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Showing blog posts tagged with Walmart

'I Thought I Wouldn't Survive': Rana Plaza Survivors Tell Their Stories

'I Thought I Wouldn't Survive': Rana Plaza Survivors Tell Their Stories

“I thought I wouldn’t survive,” Aklima Khanam said, as she described how she felt when she was trapped under machinery in the collapsed Rana Plaza building in Bangladesh, one of the most deadly workplace accidents in history. Khanam and Aleya Akter, both garment workers, came to the AFL-CIO on Monday to discuss the ongoing struggle to obtain justice and prevent more needless deaths in the garment industry.

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PayWatch: CEO Pay Hits ‘Insane Level’

PayWatch: CEO Pay Hits ‘Insane Level’

It’s good to be a CEO, at least paywise. According to the 2014 AFL-CIO Executive PayWatch, released today, it’s 331 times better to be a CEO than an average worker. PayWatch finds that the average CEO of an S&P 500 company pocketed $11.7 million in 2013, while the average worker earned $35,293. The gap between CEOs and minimum wage workers is more than twice as wide—774 times.

Sign the petition to raise the minimum wage

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Workers’ Actions Bring Change to Walmart

Workers’ Actions Bring Change to Walmart

When workers at Walmart began mobilizing to make changes at the world’s biggest employer—one with the deserved reputation of disrespecting its workers and slapping down any attempt by workers to influence workplace policies—most folks’ initial reaction was “well, good luck with that.”

But it wasn’t good luck that brought about some recent workplace changes at Walmart. 

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Here’s What We’re Reading: Wednesday News Roundup

Here’s What We’re Reading: Wednesday News Roundup

Here are some headlines from the working families’ news we're reading today (after the jump).

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If Walmart Paid Its Workers a Living Wage So They Wouldn't Need Food Stamps, How Much More Would It Cost Customers? (You'll Be Surprised)

Photo via Ryan R. Berdel Instagram (@nanokarbon)

Companies like Walmart often claim they can't afford to raise employee salaries because it would cause them to raise prices, which would hurt customers, decrease sales and then hurt the very employees whose salaries they raised, leading to layoffs and less hours. Ignoring the fact that they could easily absorb any such cost increases by slightly slimming down their billions of dollars of profits, the math just doesn't add up (watch the video after the jump).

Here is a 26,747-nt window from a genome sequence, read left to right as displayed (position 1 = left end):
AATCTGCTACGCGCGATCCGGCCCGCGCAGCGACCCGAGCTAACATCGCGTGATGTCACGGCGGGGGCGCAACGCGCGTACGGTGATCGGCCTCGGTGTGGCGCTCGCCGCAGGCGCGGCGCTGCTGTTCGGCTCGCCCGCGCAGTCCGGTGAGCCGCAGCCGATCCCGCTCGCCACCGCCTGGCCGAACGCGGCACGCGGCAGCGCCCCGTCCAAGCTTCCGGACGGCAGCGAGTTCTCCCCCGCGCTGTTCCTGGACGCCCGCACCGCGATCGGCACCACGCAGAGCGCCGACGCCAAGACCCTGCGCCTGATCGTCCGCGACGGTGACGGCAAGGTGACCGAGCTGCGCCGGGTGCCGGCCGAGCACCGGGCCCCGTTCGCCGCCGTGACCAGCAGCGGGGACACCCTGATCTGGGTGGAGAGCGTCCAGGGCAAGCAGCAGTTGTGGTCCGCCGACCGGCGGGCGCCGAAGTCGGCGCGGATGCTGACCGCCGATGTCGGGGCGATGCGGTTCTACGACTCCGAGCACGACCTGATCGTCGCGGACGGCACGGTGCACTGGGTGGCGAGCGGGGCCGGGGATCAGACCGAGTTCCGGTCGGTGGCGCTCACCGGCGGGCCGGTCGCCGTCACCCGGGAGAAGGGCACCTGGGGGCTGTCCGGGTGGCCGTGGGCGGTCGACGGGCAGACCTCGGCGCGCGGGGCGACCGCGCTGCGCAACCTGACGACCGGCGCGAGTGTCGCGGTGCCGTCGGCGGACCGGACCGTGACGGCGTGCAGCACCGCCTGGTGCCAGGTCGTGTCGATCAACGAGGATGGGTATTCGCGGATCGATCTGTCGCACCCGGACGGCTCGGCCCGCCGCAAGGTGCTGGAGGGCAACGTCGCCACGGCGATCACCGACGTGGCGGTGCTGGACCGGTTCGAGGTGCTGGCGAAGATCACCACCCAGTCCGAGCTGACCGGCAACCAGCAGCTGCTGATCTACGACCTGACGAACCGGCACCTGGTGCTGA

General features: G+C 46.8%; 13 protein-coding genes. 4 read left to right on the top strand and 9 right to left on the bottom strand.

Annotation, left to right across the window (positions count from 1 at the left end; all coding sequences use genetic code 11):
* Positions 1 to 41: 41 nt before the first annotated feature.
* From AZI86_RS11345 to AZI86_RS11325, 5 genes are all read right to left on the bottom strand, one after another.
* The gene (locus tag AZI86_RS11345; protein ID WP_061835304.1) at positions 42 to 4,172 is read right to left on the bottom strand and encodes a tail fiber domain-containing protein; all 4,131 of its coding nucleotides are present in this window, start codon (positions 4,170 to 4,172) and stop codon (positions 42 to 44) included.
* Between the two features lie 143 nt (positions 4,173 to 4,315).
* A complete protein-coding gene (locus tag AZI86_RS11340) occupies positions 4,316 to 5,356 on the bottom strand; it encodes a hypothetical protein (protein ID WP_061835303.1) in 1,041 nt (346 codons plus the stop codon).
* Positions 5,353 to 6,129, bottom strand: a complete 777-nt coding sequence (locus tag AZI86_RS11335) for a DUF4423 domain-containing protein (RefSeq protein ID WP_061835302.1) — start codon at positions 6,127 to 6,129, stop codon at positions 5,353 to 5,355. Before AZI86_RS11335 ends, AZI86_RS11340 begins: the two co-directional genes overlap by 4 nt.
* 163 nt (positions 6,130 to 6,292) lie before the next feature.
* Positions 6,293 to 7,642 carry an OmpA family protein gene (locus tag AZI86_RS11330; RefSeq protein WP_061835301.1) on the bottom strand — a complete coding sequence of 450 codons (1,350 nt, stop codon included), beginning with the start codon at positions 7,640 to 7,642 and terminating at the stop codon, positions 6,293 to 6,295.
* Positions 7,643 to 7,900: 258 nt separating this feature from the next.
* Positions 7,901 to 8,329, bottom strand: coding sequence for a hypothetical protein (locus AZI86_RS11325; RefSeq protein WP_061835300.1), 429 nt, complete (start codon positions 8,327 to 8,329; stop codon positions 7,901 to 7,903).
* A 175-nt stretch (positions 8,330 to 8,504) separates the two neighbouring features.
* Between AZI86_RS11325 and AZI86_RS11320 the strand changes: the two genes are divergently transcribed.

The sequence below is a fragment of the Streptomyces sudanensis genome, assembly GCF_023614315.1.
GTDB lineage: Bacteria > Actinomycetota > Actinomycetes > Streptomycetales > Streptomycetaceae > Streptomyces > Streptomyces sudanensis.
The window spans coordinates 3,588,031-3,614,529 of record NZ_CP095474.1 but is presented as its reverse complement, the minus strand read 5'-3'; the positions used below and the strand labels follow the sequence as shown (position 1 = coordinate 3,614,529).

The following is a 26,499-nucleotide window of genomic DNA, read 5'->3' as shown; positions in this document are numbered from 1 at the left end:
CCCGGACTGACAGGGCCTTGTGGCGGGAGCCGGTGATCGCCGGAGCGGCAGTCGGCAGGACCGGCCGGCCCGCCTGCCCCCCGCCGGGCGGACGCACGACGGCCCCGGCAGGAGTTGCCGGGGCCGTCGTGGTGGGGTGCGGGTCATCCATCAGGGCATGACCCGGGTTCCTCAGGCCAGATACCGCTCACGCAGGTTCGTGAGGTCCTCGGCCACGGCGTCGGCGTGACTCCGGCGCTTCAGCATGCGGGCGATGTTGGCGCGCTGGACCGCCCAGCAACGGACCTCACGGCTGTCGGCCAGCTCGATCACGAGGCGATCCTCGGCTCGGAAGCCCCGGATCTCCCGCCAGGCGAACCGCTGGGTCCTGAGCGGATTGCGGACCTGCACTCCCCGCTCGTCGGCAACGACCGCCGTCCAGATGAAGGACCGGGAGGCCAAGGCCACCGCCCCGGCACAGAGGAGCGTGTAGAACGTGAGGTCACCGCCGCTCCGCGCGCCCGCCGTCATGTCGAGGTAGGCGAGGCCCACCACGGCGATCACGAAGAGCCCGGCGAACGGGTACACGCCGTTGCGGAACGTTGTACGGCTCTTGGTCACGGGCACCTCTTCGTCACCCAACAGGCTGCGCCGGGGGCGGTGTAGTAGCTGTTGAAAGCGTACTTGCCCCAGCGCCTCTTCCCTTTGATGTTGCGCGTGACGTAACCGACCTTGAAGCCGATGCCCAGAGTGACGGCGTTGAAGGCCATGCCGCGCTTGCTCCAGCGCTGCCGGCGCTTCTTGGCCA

If you think Walmart workers deserve a living wage, sign the petition

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Here’s What We’re Reading: Tuesday News Roundup

Here’s What We’re Reading: Tuesday News Roundup

Here are some headlines from the working families’ news we're reading today (after the jump).

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Walmart Store Closures in China Disrupt Workers' Lives and Livelihoods

Workers at Walmart stores in Changde, Hunan Province, and Ma’anshan, Anhui Province, in China are protesting Walmart’s plans to close the stores.

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What Target Says in Its New Anti-Union Video, and What It Really Means

Target is at it again. The country's third-largest retailer has long been anti-union, and it has a new version of its hilarious propaganda video meant to scare workers away from organizing for a voice on the job. Gawker and other sources have run the video, which is filled with so many lines that are dishonest or misleading that you have to double check to make sure it isn't a comedy piece produced by The Onion.

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Hey, Walmart, Isn't It Time for a Raise?

Image via American Rights at Work

Richard Wilson, a Walmart worker and OUR Walmart member from Chicago, sent the following email to working families' supporters yesterday:

I’m 27 years old, I’m trying to finish my college degree and I work at Walmart.

Sign the petition to tell Walmart it’s time to give workers like me a raise to a minimum of $25,000 a year.

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That Awkward Sound? A Panel of Experts Trying to Defend Walmart from Questions Asked by One Senator

Here’s a radical idea: How about a huge corporation whose owners have more money than God (actually, more money than 40% of the American people) pays its people a living wage with medical benefits? I know, I know, just dreaming over here. But John Lennon once wrote, “You may say I’m a dreamer, but I’m not the only one.”

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